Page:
The developer of the Google Chrome extension Coincidence Detector, which identifies Jewish individuals and organizations by putting triple parentheses around their names, pulled the application last night after several news reports exposed it to the general public.
A Forward reporter was exploring the extension on her laptop in order to better write about it at around midnight eastern time when Coincidence Detector disappeared from her browser and Google’s app store.
The name “Coincidence Detector” reminds its users that Jews are involved in many facets of public life. It also replaces Israel with the words “Our Closest Ally.”
Google’s press office declined to comment on the record regarding specific applications and extensions, but a staffer on the Google Store’s customer service line said the developer of the application had pulled it because it had been “used to track a certain race.” Mic.com, which published the first report about the application, said Google took the extension down because it violated its policies against hate speech.
Google’s Developer Program Policies prohibit apps that “contain materials that threaten, harass, or bully other users” and “content advocating against groups of people based on their race or ethnic origin, religion, disability, gender, age, veteran status, or sexual orientation/gender identity,” but the Coincidence Detector was available long enough to be downloaded by 2,500 users.
This use of technology to target Jews on the Internet reflects a broader trend.
As the Anti-Defamation League reported in May, “there are legions of anonymous Twitter users who are exploiting the Internet to carry out these anti-Semitic campaigns against Jewish journalists. While white supremacists used to promote their anti-Jewish propaganda on extremist forums and random websites, they are now able to mainstream their hate on sites used by millions of people and easily recruit others to join in their efforts.”
Last night, the name of the application’s developer listed on the Google Store changed from “altrightmedia” to “TheRightStuff.” A twitter user with the same pseudonym as the latter developer took to social media to suggest that Jews forced Google to remove the application:
They can shut it down on google, but the last laugh will be ours. The coincidence detector is written in to the core code of @urbit_#NRx— TheRightStuff (@ThaRightStuff) June 3, 2016
I mean, one would almost be lead to conclude that Jews are hysterical, unhinged, paranoid and vindictive. That can’t be it though can it?— TheRightStuff (@ThaRightStuff) June 3, 2016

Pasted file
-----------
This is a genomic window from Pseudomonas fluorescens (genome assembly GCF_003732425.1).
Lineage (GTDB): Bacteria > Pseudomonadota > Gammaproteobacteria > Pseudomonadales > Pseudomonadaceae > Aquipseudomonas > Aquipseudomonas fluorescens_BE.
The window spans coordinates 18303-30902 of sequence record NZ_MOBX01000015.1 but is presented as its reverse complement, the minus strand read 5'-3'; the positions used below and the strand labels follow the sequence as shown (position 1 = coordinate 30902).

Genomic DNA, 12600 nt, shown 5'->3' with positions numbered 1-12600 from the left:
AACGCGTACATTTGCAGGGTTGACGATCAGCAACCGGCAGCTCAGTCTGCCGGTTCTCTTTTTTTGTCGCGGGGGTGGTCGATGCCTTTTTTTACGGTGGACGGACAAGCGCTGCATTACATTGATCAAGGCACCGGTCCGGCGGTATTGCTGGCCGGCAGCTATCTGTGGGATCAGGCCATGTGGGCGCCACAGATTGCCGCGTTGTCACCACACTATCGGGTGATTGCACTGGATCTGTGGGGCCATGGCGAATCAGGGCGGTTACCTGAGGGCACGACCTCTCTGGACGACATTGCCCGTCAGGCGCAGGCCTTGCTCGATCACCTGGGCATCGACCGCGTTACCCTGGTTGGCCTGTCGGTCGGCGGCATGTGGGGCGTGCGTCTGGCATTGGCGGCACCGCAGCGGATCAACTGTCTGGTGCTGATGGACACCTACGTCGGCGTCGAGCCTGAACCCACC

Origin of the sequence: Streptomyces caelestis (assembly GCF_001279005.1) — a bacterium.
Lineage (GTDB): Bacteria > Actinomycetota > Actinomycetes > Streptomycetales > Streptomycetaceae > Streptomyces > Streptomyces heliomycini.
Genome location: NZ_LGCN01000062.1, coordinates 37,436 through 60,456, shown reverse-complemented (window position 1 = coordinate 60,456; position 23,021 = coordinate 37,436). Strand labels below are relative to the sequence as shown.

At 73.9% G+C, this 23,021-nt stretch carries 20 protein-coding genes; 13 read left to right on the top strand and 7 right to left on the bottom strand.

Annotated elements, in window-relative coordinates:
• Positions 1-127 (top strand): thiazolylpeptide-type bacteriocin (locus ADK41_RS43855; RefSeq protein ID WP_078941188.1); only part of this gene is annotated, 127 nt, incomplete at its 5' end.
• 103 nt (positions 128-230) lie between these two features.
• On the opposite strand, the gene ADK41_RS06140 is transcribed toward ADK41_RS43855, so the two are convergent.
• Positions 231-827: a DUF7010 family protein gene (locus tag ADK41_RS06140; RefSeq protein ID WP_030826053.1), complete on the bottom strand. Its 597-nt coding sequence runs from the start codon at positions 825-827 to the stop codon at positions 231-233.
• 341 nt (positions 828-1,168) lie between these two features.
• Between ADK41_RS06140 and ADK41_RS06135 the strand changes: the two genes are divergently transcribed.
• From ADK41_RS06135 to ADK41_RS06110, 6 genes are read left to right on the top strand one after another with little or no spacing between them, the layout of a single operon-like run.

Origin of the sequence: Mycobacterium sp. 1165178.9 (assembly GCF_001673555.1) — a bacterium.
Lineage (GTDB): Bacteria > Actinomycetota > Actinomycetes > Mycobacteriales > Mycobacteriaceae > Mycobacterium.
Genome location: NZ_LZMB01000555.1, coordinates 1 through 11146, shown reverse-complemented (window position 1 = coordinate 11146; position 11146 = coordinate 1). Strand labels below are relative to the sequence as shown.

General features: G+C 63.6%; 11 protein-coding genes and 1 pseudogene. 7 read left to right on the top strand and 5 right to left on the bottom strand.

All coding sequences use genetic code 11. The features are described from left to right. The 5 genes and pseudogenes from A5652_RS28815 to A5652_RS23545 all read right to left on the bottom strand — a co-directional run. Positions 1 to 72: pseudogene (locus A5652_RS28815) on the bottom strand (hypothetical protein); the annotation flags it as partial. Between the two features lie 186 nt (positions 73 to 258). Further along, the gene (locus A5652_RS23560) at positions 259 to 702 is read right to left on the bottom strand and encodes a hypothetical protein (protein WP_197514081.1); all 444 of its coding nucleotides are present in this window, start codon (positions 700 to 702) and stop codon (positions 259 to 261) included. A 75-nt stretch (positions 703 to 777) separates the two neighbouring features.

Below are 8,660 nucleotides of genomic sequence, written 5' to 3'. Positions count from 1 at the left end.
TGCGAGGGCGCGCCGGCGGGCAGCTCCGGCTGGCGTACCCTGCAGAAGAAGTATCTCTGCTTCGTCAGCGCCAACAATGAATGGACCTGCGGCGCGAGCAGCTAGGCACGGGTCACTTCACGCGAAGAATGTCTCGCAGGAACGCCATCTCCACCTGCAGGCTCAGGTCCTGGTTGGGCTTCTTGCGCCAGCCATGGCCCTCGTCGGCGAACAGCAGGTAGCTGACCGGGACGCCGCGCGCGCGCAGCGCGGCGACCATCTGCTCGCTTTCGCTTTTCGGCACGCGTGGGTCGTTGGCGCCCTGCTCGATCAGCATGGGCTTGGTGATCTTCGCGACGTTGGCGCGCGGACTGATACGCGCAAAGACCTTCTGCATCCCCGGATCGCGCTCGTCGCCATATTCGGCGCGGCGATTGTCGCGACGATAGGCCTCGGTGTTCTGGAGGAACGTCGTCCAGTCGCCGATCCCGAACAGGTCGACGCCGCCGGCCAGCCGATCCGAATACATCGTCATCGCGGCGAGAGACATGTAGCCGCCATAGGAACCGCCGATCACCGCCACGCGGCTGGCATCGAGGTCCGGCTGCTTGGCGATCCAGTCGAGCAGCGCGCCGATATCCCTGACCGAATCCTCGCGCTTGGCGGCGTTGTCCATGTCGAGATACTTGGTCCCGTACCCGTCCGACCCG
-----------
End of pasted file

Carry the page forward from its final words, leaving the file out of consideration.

When asked for their policy on hate speech deletion, the Twitter press office pointed to their Hateful Conduct Policy, which prohibits tweets that “promote violence against or directly attack or threaten other people on the basis of race, ethnicity, national origin, sexual orientation, gender, gender identity, religious affiliation, age, disability, or disease.” The policy adds that Twitter also prohibits “accounts whose primary purpose is inciting harm towards others on the basis of these categories.” When asked how incidents of possible anti-Semitism on Twitter are handled, or whether anti-Semitic tweets and users violated their Harassment Policy through the “targeted abuse or harassment of others,” Twitter sent a press release on the establishment of their Trust & Safety Council from February of this year, and referred other questions to the Anti-Defamation League, with whom they said they have a “safety partnership.”
The Anti-Defamation League press office could not be reached for comment.
As the website of “Mr. Right” also explains, he’s responsible for the podcast The Daily Shoah, a deeply anti-Semitic podcast which Mic magazine credited with establishing the habit of putting Jewish names in parentheses as far back as 2014.
The Right Stuff also announced via Twitter that although the Coincidence Detector extension is down for now, the underlying code is safe:
I’m just glad that our server that scrapes the net for Jewish names and adds them to a central database is still secure.— TheRightStuff (@ThaRightStuff) June 3, 2016
Contact Laura Adkins at email@example.com or follow her on Twitter at @laura_e_adkins